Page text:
Globalization - Symphony of Metronones and Mavericks?
January 8, 2007
Before I found the guitar store I mentioned previously, I found a piano store selling guitars. What occurred in that store was a wonderful illustration of the difference between Chinese and American cultures.
While I sat trying out guitars, a young woman was playing a guitar in a corner. She was clearly a beginner on the guitar, but probably played another instrument. She had a music book open. A metronome was clicking away, keeping time as she played.
A metronome? A METRONOME? With a guitar? Who on earth plays guitar with a metronome?
Go into any Guitar Center across America on a weekend. Don't forget your earplugs, because you'll find about five to ten teenagers competing with each other to see who has the best chops on the guitar and who can make the most noise. It's chaos at high volume.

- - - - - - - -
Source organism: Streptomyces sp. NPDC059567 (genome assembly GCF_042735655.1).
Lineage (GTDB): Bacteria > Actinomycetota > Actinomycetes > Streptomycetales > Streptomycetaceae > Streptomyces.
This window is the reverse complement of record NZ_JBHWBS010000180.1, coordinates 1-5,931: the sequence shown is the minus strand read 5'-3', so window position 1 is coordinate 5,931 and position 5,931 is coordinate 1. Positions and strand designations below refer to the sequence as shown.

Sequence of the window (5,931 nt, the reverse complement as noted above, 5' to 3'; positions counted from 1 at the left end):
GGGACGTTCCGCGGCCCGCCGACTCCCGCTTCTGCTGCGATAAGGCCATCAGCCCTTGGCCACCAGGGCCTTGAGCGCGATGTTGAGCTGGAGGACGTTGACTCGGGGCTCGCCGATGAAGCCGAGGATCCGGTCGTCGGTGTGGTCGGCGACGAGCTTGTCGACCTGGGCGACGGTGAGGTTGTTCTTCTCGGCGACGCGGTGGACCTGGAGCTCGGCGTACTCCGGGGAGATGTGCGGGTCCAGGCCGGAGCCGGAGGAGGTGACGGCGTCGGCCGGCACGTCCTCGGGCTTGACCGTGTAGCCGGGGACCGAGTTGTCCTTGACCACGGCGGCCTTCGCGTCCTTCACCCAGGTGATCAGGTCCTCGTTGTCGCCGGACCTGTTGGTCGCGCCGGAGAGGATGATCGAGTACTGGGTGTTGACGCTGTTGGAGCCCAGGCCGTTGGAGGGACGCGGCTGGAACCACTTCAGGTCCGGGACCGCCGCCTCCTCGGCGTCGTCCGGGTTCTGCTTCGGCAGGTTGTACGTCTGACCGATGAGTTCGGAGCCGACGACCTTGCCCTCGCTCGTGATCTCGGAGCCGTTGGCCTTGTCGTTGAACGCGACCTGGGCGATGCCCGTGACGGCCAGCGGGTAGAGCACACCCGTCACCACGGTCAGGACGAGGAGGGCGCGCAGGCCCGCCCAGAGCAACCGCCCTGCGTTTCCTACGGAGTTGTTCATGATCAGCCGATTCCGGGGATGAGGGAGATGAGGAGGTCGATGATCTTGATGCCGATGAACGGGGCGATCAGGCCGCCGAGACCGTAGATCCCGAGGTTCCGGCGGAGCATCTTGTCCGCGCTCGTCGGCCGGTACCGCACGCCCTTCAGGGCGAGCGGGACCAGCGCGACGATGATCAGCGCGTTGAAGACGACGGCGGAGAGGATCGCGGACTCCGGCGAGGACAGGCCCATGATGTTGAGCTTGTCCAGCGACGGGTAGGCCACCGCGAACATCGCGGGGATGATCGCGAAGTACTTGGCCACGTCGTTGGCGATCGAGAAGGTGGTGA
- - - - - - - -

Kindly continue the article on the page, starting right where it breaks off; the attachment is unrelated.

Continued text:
Watching her quietly playing, I realized how she illustrated the difference between Chinese and American culture.
Chinese culture is deep, and disciplined. It's planned. It keeps time, and it knows where it is on the page. It doesn't easily step out of time, or out of line. It works.
American culture is a marketplace of chaotic ideas, battling with one another in a cacophony that's not always easy to follow. on the surface, it doesn't look like it works very well. Everyone's competing, trying to drown out everyone else. The quality lies at the individual level, and the individual contributor, the maverick, making his or her statement undisciplined, but creative, defiant, and sometimes utterly original. It works.
For the moment, we in America are the fountain of new ideas, and China is the factory of disciplined production. Globalization isn't a competition with winners and losers. It's a symphony of human strengths, each nation making its unique contribution.